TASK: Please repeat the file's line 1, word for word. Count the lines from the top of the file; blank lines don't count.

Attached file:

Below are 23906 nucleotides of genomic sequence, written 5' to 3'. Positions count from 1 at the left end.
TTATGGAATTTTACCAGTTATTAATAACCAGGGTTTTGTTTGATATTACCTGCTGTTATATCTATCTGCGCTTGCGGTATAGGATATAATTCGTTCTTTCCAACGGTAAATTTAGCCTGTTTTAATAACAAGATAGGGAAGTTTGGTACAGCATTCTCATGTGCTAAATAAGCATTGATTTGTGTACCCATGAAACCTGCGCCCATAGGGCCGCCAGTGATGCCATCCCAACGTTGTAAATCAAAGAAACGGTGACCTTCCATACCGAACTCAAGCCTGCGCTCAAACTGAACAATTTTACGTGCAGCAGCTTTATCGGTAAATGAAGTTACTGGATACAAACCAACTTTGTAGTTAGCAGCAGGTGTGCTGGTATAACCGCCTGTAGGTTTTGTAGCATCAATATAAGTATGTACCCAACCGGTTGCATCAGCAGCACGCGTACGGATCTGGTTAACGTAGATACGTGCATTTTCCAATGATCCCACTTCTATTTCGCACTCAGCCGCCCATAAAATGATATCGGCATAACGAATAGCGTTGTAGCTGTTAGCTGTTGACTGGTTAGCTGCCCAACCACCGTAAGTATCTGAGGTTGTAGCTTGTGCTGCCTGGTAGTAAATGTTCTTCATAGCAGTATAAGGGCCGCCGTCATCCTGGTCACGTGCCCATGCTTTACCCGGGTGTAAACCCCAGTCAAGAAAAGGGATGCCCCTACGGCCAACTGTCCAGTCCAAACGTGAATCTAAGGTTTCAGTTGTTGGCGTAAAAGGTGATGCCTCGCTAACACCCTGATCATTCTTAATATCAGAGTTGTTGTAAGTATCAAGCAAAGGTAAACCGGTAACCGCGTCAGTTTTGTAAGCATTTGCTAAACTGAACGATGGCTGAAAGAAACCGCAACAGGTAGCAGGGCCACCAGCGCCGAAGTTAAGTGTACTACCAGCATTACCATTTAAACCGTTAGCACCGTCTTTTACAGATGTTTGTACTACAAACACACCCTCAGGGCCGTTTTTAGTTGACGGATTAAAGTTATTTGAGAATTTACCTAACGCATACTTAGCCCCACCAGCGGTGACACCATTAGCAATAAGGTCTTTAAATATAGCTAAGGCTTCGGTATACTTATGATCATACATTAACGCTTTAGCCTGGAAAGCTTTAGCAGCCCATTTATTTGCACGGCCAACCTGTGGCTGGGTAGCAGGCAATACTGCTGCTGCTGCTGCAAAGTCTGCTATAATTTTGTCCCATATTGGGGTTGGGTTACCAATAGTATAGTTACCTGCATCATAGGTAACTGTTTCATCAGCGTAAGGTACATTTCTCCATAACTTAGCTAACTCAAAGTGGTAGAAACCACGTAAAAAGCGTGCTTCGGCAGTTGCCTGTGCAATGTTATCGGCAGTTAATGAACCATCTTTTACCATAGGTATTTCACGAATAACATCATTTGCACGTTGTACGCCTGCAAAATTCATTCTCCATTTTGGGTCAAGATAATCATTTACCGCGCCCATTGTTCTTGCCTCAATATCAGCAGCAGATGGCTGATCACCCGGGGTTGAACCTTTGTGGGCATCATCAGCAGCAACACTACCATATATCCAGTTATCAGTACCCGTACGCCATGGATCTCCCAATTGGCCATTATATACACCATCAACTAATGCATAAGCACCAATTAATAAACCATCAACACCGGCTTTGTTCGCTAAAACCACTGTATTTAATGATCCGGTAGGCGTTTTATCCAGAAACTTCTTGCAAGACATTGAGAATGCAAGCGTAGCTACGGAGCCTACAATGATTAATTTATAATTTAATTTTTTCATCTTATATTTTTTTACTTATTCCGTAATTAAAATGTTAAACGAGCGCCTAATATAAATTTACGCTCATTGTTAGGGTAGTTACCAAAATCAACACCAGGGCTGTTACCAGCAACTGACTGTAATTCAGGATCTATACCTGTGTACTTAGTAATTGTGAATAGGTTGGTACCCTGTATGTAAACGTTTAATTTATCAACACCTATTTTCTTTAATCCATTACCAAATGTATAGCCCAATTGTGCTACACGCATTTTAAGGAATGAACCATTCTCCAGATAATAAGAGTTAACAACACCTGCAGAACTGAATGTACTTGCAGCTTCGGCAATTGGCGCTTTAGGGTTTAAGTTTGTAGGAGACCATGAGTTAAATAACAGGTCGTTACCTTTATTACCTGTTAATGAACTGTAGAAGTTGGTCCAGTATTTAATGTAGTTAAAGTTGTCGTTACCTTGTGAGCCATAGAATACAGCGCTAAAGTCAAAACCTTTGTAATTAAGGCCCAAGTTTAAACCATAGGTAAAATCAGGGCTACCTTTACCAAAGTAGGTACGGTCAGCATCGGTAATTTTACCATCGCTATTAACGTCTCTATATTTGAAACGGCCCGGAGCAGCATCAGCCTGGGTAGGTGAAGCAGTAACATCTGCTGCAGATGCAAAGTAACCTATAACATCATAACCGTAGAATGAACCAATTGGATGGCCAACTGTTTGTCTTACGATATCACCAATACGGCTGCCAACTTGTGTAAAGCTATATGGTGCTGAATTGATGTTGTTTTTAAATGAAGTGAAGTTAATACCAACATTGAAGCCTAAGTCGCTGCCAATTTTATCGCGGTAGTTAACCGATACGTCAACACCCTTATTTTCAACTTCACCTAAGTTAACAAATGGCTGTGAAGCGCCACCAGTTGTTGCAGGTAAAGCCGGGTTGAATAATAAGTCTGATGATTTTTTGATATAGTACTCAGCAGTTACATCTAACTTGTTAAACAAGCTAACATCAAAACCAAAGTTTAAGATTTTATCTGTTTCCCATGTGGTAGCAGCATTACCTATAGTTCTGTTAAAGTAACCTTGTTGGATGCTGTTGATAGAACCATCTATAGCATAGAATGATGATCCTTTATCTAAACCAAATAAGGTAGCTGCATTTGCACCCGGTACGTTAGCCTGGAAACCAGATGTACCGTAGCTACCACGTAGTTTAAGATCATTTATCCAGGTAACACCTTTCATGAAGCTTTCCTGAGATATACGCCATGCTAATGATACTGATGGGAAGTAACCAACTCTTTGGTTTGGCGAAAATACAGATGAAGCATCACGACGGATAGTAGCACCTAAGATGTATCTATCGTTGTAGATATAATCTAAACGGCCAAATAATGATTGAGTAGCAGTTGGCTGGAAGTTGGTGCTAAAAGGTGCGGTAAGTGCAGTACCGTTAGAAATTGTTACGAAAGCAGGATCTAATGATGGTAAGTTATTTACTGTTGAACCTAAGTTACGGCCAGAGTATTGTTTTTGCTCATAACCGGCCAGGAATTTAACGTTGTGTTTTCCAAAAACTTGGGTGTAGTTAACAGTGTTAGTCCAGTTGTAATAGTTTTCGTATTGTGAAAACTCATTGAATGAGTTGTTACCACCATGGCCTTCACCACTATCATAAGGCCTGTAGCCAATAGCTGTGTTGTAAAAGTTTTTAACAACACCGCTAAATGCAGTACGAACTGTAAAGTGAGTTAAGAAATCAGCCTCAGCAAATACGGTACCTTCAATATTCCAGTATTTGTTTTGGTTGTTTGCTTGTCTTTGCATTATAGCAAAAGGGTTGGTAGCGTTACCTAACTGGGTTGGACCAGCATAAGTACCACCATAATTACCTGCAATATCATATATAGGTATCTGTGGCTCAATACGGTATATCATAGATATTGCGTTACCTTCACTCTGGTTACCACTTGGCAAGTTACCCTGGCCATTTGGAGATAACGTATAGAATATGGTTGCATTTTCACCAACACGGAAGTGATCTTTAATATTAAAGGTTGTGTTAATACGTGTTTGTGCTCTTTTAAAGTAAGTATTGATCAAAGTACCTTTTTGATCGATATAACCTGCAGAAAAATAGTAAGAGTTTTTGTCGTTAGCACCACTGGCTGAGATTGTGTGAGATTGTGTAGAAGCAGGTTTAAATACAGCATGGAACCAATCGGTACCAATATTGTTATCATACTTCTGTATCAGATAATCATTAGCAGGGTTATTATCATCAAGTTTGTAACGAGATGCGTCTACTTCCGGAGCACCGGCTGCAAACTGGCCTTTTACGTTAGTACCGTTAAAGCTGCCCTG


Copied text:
Below are 23906 nucleotides of genomic sequence, written 5' to 3'. Positions count from 1 at the left end.